It was affirmed to the Committee that the NHFC had been hard at work with the operational integration. It would also finalise the business case and enable legislation for the Human Settlement Bank which it planned to take through the approval process by the end of May.
The Chairperson said that the three entities had been hard at work in the process of consolidation because the financial year was about to come to a close.
Mr K Sithole (IFP) asked what was going to happen to the assets as the three entities were now consolidating. He wanted to know if the NHFC would be able to give the Committee assurance that it would provide housing in rural areas as the RUF did despite the decrease in housing opportunities.
Mr H Mmemezi (ANC) appreciated the summarised and consolidated report. He referred to the decrease as from 2020 on the liquidity graph and asked what this meant. He also sought clarity on what the efficiency graph in advantages as from 2013 until 2020 implied. Since the country was 23 years into democracy, the Committee, in line with the Constitution, must reverse the legacy of apartheid in all its dealings so that the previously marginalised were empowered. Had the NHFC been empowering those who were previously not empowered in the past?
Ms L Mnganga-Gcabashe (ANC) appreciated the presentation and acknowledged the various apologies. The establishment of the Human Settlement Bank was a golden opportunity for the Committee to deal with issues of transformation - if the issue of transformation was shelved aside it would never be dealt with. At some point in time, the Department, and the consolidated entities in the formation of the new Human Settlements Bank, were looking at the issue of transformation - were loans and assets being built around the issue of transformation? She then asked how the liquidity was linked to transformation. She requested the executive summary consolidated report.
The Chairperson asked for clarity on the decrease in housing opportunities. How did the decrease influence the outcome of the National Development Plan (NDP) and the target of the Department to have 1.5 million housing opportunities by the end of the term? She asked how the NHFC was going to mitigate that housing opportunities did not continue to decrease. She agreed with Ms Mnganga-Gcabashe in regards to the transformation of the Human Settlement Bank especially since the financial sector of the country remained untransformed. The new Human Settlements Bank had to be exemplar and should move towards radical economic transformation.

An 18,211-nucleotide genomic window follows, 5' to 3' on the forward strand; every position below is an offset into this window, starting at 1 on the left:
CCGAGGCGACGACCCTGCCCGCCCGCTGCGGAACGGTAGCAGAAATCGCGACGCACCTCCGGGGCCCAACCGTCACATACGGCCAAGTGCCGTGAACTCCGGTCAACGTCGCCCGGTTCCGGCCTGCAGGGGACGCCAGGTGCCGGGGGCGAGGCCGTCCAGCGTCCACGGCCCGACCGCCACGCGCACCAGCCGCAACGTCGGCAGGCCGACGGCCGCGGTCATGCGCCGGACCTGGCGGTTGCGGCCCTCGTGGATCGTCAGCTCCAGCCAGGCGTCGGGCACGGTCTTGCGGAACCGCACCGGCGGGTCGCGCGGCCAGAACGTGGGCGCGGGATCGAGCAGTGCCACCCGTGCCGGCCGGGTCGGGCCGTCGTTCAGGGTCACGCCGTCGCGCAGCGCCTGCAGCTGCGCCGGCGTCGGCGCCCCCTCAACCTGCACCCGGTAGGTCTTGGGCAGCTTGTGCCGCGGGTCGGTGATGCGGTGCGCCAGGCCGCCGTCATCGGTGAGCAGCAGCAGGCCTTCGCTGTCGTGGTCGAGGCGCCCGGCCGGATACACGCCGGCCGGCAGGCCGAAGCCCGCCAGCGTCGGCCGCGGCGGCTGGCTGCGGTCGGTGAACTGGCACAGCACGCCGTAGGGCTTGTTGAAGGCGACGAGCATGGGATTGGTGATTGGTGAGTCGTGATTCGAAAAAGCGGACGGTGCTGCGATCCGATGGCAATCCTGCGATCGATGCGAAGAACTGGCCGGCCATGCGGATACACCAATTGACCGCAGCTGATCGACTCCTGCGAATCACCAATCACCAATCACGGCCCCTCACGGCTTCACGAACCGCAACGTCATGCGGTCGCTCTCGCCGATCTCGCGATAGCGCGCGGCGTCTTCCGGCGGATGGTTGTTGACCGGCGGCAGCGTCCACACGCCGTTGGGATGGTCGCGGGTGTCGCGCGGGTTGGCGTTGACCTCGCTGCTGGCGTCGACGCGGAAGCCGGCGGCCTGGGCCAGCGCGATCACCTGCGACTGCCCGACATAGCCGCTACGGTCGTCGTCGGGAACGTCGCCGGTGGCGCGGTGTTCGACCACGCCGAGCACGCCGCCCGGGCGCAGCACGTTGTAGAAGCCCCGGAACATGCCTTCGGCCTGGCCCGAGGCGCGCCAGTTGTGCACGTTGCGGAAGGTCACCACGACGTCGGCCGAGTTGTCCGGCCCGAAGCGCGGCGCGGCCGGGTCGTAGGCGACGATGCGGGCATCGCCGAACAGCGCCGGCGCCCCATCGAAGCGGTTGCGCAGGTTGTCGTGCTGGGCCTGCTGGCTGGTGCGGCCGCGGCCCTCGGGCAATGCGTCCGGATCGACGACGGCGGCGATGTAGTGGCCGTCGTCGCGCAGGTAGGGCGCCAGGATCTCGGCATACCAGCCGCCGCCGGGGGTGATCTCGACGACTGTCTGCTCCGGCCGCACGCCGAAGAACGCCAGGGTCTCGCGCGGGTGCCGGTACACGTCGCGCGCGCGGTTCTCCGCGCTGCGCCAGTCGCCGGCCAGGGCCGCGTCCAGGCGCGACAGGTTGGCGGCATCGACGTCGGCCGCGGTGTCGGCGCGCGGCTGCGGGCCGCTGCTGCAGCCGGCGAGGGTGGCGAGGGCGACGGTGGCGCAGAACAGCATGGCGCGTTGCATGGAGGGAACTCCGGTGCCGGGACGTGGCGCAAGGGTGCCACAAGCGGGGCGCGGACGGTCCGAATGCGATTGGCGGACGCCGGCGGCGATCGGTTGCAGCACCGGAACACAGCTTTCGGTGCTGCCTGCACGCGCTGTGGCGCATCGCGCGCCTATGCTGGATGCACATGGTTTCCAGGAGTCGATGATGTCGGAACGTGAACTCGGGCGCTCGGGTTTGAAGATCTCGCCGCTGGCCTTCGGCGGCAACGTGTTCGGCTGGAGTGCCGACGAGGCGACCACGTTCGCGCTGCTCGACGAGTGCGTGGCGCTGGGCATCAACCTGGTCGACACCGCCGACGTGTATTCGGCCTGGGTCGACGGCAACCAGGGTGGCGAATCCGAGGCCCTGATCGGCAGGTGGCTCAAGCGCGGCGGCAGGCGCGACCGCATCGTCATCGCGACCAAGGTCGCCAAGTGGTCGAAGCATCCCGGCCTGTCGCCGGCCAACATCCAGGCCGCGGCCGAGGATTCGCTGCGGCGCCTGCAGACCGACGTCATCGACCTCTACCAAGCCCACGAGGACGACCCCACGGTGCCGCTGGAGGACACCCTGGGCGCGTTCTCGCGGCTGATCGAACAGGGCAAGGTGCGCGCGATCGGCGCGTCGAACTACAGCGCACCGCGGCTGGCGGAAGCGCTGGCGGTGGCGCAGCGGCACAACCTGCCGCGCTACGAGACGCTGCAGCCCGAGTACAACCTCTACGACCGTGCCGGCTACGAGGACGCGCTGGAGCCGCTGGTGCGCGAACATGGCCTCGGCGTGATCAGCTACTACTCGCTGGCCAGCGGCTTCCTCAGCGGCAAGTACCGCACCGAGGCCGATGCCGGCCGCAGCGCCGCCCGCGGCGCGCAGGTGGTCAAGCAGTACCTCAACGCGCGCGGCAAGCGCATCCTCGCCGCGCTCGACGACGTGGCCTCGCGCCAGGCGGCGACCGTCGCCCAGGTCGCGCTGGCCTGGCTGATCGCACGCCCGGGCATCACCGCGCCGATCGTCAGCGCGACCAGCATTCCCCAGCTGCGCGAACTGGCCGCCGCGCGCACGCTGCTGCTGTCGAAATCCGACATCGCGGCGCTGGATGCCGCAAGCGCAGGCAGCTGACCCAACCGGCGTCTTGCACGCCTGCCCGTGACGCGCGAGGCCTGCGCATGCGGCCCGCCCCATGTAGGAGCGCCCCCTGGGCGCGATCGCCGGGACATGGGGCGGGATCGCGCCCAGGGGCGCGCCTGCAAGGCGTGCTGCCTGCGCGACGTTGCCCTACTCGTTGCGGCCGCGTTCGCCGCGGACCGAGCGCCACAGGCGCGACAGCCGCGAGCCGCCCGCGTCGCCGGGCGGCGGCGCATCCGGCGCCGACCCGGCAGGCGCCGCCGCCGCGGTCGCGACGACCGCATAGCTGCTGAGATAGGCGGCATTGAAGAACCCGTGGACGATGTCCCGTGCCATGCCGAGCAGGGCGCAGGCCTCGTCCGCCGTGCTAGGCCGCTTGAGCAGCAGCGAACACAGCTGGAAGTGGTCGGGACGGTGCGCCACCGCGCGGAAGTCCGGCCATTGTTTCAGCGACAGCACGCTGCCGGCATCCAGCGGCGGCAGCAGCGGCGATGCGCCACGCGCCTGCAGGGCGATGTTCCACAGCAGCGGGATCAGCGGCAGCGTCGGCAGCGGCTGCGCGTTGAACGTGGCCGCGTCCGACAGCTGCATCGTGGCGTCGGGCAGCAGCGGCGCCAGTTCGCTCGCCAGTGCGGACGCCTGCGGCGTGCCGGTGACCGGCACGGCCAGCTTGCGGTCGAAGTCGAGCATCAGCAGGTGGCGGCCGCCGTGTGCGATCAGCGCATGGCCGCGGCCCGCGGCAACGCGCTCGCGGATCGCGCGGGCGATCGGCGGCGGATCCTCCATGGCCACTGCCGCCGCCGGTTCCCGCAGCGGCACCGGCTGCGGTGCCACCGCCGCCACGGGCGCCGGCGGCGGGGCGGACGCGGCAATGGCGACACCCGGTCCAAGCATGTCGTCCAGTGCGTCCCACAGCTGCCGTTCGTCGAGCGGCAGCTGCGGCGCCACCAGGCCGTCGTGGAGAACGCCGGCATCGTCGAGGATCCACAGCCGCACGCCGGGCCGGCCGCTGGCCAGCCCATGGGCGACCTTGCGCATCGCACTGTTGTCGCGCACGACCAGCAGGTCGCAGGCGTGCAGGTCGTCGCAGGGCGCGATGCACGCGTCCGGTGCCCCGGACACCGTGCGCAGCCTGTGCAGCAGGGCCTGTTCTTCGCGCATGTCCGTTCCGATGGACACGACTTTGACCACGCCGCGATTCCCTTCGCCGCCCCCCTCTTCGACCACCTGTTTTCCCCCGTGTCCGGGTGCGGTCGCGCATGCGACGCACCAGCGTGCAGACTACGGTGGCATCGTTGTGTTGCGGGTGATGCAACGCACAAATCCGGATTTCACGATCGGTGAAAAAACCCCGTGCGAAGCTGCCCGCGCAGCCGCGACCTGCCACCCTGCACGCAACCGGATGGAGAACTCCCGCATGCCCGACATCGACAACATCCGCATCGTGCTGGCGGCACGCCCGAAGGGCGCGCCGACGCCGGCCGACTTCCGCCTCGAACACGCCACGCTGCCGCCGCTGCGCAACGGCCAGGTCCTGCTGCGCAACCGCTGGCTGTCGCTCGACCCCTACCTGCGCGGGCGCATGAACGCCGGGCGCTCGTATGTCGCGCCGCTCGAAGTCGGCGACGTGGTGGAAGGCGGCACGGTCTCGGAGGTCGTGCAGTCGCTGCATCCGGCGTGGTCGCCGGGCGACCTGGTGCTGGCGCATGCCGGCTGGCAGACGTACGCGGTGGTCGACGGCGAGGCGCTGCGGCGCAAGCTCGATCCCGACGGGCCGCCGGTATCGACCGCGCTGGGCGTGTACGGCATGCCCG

Mr Motaba, in regards to the housing opportunities, explained that the graph showed medium term expenditure for the next three years. The graph for housing opportunities depicted the status as planned without any new money being allocated. This would change after the NHFC had gone to National Treasury to ask for capitalisation for housing opportunities. In terms of transformation, one of the pillars of the NHFC was indeed transformation. A deliberate effort to bring about transformation that the NHFC had been implementing was to bring investors to invest in sectors they usually would not. The NHFC promised to also make available a risk market for emerging contractors and start-ups. The NHFC’s goal had been to create black property entrepreneurs so there may be a turn in the ownership of property. However a number of the transformation projects required project preparation and risk funds since effective transformation required money.
Mr Sango Ntsaluba, Non-Executive Director, NHFC, supported Mr Motaba’s explanation and remarked that the cost of credit for housing finance needed to be adjusted for low income persons.
Mr Viwe Gqwetha, Managing Director, NURCHA, responded to the question pertaining to efficiency and explained that, when dealing with transformation, it would be best to innovate products that at first did not carry much volume. There were extra costs required to initiate projects geared towards transformation which at the early stages would be regarded as inefficient. The grant from government to subsidise such projects was an effort to reduce these costs.
Mr Motaba elucidated that how the bank was funded would determine how much would be used for risk projects. The drop in cost to income ratio was a good sign. Overtime, this should be coming down. In regards to liquidity, the capitalisation of this picture would change. Both assets of the NHFC and the RHLF would be consolidated.
The Chairperson said that as the three entities were almost concluding with the process of consolidating, key policy funding implementation was critical. The Committee had to see an evident shift in the Human Settlements Bank towards being a transformed bank as compared to banks such as ABSA and Standard Bank. The Human Settlements Bank would be launching on 21 April 2017 – the three entities, NURCHA, RHLF and NHFC, would be expected to come back and explain what it was launching.
Housing Development Agency (HDA) Five Year Strategic Plan 2017/18 – 2021/22